Dragonscale Alocasia needs regular watering and the soil should not dry out. Aside from that, she is more tolerant of occasional watering than some other Alocasia strains. Allow the top 1 to 2 inches of soil to dry out between waterings, then water thoroughly.
Alocasia Dragon Scale Prefers light, open soil that is kept moist but dries a bit between waterings. She likes temperatures of 13-27°C (55-80°F), humidity levels of 60-80%, and bright indirect light or mottled shade. The plant needs very little fertilizer and has an average susceptibility to pests and diseases.
Although Alocasia Baginda needs frequent watering, overwatering or underwatering is a problem. In the summer it is recommended to water two to three times a week. In the winter you can reduce the watering frequency to once a week. Always make sure the top 3 inches (7 cm) of soil dries out between watering.
While Alocasia Dragon Scale likes a humid environment, I would recommend you to use a method that does NOT mist. Constantly wet foliage can lead to disease and I personally don’t find spraying that effective.
Alocasia dragon scales don’t mind being easily attached to roots and should be repotted every 2 to 3 years or as soon as the roots grow out of the bottom of the pot. It is best to repot these plants mid spring to early summer when they are past their dormant stage and actively growing.
The main cause of curled leaves on Alocasia is lack of proper plant care. If the plant’s leaves are curling, there’s a high chance it’s not getting enough light, it’s either overwatering or underwater, potassium deficiency, pest infestation, low temperatures, lack of moisture, or even over-fertilization.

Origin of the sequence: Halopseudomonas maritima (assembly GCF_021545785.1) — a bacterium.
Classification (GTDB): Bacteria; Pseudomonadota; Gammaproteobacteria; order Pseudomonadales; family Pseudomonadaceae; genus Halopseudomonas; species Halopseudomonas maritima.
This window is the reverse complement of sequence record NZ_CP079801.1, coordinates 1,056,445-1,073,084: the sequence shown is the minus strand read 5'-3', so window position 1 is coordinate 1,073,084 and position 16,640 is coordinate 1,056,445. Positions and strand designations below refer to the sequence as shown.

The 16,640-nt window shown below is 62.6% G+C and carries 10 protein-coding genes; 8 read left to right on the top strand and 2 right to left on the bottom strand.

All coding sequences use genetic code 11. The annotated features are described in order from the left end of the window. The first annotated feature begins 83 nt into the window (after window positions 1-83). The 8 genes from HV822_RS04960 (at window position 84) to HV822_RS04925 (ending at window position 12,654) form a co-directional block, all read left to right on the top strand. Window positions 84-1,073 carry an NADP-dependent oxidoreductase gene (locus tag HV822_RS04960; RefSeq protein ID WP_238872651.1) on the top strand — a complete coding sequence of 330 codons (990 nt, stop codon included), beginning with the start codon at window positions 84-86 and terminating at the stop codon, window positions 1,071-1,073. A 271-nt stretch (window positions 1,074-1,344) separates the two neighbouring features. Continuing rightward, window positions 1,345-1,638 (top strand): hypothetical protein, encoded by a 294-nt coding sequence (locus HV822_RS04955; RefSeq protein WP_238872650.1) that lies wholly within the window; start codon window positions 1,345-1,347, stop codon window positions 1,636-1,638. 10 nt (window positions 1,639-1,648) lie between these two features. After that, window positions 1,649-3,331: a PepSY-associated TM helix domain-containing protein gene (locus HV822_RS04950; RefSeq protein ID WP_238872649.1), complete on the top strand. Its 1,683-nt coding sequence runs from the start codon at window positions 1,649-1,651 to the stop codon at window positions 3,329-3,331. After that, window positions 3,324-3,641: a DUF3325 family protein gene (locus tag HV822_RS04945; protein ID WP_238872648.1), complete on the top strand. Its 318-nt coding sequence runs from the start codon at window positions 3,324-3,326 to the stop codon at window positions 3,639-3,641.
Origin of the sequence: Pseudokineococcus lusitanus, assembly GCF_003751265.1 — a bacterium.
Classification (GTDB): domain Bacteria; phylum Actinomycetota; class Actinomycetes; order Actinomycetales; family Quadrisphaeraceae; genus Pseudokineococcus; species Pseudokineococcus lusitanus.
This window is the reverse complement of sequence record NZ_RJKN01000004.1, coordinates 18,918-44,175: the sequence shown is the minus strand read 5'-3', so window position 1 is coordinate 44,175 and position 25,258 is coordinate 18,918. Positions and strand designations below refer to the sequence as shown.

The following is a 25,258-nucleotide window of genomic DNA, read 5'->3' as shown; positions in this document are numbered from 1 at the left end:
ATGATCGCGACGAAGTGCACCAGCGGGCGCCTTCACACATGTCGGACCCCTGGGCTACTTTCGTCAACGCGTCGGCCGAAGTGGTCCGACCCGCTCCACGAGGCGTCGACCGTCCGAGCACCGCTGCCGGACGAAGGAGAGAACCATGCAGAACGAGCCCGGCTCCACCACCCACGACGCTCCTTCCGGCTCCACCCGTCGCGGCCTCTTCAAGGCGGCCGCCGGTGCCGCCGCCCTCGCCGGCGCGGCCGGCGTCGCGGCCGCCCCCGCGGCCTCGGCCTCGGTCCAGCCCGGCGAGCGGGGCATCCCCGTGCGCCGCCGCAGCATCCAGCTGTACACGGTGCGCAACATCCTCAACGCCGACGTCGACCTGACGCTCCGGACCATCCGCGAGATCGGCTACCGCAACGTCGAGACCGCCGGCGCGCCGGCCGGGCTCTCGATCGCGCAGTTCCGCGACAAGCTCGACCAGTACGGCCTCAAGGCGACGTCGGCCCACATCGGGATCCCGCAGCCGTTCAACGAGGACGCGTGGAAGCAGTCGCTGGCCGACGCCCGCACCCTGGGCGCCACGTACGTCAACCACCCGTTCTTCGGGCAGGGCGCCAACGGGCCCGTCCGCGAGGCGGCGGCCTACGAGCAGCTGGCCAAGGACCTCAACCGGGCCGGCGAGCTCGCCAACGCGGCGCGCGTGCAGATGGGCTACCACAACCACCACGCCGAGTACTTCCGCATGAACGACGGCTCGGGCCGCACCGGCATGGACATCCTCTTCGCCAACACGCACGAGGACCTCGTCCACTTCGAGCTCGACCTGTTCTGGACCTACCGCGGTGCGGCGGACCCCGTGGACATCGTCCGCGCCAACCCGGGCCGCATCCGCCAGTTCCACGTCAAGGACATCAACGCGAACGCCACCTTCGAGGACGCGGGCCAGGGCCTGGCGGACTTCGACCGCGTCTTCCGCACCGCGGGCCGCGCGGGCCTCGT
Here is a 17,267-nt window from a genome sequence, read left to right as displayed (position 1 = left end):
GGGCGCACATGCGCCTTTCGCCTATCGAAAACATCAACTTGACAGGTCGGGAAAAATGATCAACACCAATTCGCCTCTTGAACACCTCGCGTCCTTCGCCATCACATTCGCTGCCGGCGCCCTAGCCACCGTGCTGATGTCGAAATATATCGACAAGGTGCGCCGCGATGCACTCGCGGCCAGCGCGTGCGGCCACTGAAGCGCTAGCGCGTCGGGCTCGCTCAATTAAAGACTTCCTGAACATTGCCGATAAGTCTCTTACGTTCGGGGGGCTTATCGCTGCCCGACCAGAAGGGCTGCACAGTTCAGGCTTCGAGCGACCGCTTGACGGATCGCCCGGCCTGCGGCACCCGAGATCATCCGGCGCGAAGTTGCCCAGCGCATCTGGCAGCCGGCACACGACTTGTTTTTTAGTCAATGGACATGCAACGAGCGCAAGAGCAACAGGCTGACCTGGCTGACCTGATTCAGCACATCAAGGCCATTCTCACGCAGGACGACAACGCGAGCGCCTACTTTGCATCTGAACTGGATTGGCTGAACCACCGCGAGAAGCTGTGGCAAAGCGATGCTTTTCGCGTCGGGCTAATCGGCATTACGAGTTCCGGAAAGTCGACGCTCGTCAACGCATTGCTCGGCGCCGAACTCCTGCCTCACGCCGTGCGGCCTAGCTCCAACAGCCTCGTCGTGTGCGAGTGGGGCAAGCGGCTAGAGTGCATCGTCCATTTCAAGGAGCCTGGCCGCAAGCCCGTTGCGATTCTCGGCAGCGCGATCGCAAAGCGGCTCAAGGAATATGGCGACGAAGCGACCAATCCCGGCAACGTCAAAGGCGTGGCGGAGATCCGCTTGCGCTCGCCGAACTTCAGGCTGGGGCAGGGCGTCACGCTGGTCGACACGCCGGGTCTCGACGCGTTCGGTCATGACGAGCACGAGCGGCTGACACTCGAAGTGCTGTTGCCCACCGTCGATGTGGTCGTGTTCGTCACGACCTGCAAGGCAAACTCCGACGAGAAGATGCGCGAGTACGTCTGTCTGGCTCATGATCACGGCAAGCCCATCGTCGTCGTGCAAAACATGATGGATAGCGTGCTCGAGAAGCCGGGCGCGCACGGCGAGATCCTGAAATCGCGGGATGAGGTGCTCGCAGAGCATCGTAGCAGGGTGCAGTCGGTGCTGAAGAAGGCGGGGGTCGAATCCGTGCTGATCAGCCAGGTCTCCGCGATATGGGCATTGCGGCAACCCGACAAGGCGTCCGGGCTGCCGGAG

Alocasia Dragon Scale is poisonous
Unfortunately, Alocasia Dragon Scale plants are poisonous to both pets and humans. They can cause mouth ulcers and stomach problems if ingested, so keep out of the reach of pets and children.
Rapid yellowing of older leaves and a shaky plant are a clear sign of overwatering, usually caused by insufficient light. Although Alocasia can thrive in darker locations, the frequency of watering needs to be reduced to reduce the likelihood of root rot.
Yellowing leaves, brown spots, wilted, soft stems: All signs of overwatering. The plant could also get too cold – a combination of cold and humidity will kill an Alocasia. Drooping Leaves: This can be above or below the water.
A common problem with Alocasia and almost all indoor houseplants is what we refer to as “tipping” or simply the drying out and browning of the leaf tips. This can be caused by a number of factors including overwatering, chemical burns from too much fertilizer, root rot and dry, stagnant air.
When your Alocasia dragon scale is trying to keep rotting leaves and roots alive, it is wasting valuable energy that it could use to recover and produce new growth. Use clean, sharp scissors to snip off dying growth. Never pull the roots or leaves from the plant as this could further damage the plant.
Alocasia need bright but indirect light. This is due to the plant’s natural habitat on the forest floor beneath the tree canopy. Direct sun will burn the leaves, so don’t place your Alocasia in an area where it will be exposed to direct sun for a long time.